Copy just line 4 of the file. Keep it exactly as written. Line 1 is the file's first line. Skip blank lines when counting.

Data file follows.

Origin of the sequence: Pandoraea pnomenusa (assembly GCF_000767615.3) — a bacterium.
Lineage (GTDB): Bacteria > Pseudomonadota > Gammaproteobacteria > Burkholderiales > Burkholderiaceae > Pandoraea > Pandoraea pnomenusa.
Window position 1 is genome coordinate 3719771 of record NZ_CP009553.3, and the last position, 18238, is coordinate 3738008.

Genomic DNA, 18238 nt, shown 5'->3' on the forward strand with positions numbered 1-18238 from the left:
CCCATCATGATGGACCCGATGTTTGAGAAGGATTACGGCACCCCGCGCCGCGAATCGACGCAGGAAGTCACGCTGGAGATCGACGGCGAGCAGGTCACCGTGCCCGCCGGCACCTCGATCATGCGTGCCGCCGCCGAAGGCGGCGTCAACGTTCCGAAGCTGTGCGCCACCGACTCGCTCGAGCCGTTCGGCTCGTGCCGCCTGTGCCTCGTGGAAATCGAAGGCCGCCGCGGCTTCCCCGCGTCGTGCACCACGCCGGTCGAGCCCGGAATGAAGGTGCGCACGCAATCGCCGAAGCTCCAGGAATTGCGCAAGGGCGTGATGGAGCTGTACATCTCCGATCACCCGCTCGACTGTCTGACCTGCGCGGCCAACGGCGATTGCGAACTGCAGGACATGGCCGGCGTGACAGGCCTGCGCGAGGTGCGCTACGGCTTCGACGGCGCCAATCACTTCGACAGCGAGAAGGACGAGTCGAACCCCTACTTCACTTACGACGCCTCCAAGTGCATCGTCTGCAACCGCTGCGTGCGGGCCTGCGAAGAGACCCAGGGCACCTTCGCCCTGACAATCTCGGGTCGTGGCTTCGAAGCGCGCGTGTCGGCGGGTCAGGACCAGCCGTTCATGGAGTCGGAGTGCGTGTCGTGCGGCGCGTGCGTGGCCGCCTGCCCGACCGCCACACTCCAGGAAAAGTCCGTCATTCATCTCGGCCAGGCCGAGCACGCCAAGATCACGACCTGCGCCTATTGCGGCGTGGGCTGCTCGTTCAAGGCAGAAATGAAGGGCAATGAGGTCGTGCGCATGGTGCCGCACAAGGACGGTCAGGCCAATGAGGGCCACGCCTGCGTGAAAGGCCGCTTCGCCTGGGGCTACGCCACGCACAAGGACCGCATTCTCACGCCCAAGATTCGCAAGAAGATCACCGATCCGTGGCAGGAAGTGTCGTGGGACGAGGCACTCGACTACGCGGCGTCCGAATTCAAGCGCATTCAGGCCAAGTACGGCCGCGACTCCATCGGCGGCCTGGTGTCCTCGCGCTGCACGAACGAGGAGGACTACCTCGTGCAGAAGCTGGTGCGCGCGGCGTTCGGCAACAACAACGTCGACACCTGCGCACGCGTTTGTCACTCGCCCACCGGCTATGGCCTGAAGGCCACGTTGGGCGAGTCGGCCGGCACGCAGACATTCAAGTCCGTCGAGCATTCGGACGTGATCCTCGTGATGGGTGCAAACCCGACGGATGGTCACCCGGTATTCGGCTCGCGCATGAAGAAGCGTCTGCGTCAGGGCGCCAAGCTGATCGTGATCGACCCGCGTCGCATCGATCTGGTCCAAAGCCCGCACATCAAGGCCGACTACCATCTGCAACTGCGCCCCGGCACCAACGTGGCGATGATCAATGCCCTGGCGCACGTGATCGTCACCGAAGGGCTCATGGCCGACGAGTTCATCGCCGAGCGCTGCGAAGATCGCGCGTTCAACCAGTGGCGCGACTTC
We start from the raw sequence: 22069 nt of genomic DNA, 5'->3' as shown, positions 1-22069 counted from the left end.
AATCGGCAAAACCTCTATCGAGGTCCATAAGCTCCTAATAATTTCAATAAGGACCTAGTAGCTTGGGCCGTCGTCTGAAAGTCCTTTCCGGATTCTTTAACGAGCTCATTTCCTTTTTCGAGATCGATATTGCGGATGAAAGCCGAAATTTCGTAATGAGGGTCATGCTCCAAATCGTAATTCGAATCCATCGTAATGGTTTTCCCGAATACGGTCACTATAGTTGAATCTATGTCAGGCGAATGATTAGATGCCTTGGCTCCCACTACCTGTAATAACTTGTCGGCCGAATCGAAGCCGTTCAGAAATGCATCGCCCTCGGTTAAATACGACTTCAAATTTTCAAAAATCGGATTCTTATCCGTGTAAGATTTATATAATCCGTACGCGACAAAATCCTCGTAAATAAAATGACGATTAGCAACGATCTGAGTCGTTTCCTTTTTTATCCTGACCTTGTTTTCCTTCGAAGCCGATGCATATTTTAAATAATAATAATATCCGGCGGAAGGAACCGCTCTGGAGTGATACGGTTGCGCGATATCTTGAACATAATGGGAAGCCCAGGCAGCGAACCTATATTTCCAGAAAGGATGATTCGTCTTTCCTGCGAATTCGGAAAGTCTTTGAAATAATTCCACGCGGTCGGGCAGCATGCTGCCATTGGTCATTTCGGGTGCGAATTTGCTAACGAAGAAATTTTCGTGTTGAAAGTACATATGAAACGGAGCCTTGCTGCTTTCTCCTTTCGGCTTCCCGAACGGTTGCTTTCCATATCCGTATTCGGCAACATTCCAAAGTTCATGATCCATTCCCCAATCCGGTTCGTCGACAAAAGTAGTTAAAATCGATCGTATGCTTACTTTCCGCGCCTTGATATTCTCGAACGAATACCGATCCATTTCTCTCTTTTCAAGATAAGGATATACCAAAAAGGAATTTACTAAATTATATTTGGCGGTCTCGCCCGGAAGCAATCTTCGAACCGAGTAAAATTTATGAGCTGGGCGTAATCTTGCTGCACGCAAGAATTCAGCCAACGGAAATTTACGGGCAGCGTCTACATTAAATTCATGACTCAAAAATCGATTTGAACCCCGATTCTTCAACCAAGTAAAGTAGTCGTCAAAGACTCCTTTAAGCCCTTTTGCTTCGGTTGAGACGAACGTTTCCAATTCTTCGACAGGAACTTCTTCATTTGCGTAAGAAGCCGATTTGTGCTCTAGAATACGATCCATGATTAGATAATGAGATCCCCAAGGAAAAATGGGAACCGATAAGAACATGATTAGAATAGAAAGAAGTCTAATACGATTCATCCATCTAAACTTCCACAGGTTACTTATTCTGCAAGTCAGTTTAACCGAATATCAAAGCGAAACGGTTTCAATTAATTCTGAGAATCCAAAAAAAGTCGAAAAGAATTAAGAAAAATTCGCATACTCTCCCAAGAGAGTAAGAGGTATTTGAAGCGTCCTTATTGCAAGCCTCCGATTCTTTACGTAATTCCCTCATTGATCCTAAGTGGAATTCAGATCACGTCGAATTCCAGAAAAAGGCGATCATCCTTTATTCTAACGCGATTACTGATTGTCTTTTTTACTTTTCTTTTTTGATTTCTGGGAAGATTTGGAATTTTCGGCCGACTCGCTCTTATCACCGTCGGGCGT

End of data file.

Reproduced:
Genomic DNA, 18238 nt, shown 5'->3' on the forward strand with positions numbered 1-18238 from the left: